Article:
Feeling inspired? We want to create our biggest ever National Mass Unwrap in 2020 and it’s easy to get involved as a lead volunteer or shopper. Get all the details here.

Also check out our Facebook, Instagram and Twitter accounts and share your top pointless plastic pet hates with the hashtag #LessPlasticPlease

To find out more about Plastic Communities click here

Get your own Plastic Free Individual Action Plan here

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China Intensifies Campaign Against Plastic Pollution

Though experts describe the new policy as a “milestone,” they also believe encouraging the use of biodegradable plastics is equally damaging to the environment.

China plans to ban the production of certain single-use plastic items by the end of this year to curb the amount of waste clogging the country’s landfills and waterways.

According to the guideline co-published Sunday by China’s National Development and Reform Commission and Ministry of Ecology and Environment, the country aims to gradually limit the production, use, and sale of single-use plastic items — from plastic bags to delivery packages — while also promoting alternative means to improve the recycling rate of plastic and reduce the amount of plastic sent to landfills.

Mao Da, founder of the nonprofit group Zero Waste Beijing, sees the long-awaited guideline as a “milestone policy” to replace the previous 2008 plastic ban and set new five-year goals combatting plastic pollution. However, he added that encouraging individuals to use biodegradable plastic, rather than reducing plastic use, would only hurt the environment in the long run.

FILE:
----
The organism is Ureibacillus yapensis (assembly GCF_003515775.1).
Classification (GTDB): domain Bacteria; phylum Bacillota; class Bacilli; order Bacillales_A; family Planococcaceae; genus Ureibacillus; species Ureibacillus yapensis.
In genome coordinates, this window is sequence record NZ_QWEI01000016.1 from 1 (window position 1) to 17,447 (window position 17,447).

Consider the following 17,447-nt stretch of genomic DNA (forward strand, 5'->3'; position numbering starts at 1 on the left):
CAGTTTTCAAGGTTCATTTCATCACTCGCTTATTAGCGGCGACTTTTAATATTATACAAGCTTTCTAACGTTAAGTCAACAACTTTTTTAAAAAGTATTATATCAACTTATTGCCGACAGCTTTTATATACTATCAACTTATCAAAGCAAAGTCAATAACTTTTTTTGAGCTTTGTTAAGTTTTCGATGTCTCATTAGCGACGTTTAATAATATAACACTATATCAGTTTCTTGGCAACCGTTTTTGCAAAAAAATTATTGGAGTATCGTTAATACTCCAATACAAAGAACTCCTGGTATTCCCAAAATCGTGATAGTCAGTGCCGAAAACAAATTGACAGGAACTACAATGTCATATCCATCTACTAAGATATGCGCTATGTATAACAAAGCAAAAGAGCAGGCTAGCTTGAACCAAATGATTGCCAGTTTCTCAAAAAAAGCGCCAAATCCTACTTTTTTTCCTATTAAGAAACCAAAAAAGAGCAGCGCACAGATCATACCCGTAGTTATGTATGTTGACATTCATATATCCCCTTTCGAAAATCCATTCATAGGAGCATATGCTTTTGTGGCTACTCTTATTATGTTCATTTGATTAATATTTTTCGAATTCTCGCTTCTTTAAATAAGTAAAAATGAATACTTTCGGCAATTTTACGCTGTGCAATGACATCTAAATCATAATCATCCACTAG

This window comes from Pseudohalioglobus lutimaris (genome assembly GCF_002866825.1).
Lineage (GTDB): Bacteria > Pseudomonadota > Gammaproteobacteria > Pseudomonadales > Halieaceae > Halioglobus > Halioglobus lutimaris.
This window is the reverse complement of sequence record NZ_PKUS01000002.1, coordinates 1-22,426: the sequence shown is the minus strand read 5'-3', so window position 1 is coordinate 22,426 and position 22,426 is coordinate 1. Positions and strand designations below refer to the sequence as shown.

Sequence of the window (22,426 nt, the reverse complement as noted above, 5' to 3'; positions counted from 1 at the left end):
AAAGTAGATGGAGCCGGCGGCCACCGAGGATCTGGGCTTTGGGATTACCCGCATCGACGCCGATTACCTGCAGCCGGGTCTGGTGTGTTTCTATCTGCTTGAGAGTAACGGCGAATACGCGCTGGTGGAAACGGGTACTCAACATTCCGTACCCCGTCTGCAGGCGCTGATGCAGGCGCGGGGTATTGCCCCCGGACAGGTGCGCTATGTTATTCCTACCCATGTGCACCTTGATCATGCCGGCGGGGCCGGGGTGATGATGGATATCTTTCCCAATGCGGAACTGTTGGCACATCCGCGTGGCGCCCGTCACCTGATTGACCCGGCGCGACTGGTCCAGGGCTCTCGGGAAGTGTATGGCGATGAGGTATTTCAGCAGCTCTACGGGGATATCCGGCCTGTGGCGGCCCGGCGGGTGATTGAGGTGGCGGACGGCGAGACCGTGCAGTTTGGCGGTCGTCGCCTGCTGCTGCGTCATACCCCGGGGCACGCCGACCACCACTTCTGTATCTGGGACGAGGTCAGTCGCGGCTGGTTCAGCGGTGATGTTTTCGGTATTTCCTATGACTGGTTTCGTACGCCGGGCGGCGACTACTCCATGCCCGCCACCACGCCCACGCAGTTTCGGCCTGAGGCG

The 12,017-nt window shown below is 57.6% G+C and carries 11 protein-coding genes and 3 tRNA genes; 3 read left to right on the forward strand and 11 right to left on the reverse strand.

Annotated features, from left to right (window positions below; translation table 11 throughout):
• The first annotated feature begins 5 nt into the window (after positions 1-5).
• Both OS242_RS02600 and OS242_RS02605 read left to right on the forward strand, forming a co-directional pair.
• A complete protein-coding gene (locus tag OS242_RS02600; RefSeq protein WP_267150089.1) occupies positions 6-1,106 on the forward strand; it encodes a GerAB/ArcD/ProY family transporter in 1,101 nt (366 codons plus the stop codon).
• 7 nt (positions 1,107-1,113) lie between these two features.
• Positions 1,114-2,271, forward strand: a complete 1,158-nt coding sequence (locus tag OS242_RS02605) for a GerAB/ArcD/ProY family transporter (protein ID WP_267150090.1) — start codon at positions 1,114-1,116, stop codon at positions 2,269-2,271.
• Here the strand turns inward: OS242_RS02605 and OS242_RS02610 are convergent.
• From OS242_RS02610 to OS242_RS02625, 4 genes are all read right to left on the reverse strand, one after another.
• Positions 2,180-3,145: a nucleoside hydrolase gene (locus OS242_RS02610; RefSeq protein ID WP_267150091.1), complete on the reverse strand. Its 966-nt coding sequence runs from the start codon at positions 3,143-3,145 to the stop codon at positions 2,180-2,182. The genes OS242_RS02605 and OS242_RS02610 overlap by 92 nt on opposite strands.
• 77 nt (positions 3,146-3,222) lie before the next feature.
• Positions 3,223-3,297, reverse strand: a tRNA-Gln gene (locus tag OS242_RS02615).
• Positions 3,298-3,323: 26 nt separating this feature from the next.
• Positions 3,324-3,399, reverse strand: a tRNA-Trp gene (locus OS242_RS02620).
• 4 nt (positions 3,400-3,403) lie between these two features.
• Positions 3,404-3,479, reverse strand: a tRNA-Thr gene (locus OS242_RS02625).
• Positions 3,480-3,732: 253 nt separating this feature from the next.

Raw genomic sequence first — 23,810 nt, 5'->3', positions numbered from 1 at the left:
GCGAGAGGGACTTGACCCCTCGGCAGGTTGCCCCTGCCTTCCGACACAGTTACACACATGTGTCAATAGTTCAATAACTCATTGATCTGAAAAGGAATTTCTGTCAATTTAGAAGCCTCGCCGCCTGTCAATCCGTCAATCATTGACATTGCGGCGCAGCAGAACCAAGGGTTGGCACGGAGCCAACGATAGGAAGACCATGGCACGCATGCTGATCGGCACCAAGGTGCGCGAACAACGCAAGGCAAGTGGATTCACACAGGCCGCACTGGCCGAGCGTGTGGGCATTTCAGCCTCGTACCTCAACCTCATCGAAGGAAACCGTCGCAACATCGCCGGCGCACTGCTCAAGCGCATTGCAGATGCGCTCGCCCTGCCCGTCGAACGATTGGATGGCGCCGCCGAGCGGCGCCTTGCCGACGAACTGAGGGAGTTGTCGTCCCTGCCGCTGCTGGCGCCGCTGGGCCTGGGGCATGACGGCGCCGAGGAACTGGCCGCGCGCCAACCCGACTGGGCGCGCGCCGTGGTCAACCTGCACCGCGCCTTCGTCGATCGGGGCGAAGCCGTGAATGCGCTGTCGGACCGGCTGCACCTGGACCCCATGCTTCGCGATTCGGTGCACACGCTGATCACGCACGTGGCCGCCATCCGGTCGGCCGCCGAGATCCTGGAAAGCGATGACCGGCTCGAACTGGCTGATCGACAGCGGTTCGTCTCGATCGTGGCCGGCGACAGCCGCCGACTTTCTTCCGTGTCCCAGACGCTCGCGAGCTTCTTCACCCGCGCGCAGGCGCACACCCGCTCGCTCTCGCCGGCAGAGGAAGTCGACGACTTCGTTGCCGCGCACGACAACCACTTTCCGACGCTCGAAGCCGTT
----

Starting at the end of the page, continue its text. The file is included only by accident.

Biodegradable plastics can break down into water, carbon dioxide, and biomass through a specialized treatment process, but experts say China doesn’t have enough treatment facilities. If improperly disposed of, biodegradable plastics can damage the environment.

“Biodegradable plastics have shortcomings and should be limited in use as well,” Mao told Sixth Tone. “Replacing nonbiodegradable plastics with biodegradable ones may cause misuse and a new type of pollution, as well as increased pressure on waste-recycling systems.”

China is the world’s largest plastics producer and exporter, accounting for over one-quarter of global plastic production in 2018. However, due to high consumption and low recycling and waste-management efforts, plastic waste often ends up polluting the land and sea.

Over 88% of waste on the sea surface and ocean floor is plastic, such as plastic bags and bottles, according to a 2018 report from China’s Ministry of Ecology and Environment. Another study published the year before estimated that up to 1.5 million metric tons of plastic waste from the Yangtze River is dumped into the Yellow Sea each year — the most among 10 rivers globally that together account for 90% of all plastic found in the oceans.

Authorities have now set specific timelines to minimize China’s plastic pollution.

A number of routine items — including single-use plastic straws, cotton swabs, and cosmetic products containing microbeads — as well as certain plastic soil coverings that are considered a main source of farmland soil pollution are expected to be entirely eliminated nationwide by the end of 2020.

According to the guideline, by 2025 all hotels and hostels will be banned from offering free single-use plastic items, while mail and delivery services will be prohibited from using nonbiodegradable plastic packages, tape, and single-use plastic bags. Cities will be required to ban nonbiodegradable plastic bags and aim for a 30% reduction in the consumption of single-use cutlery.

China prohibited the import of 24 types of foreign waste — including plastic and electronic waste — in 2017, and additional items were added to the list the following year. The new guideline also reinforces a blanket ban on importing any type of foreign plastic waste.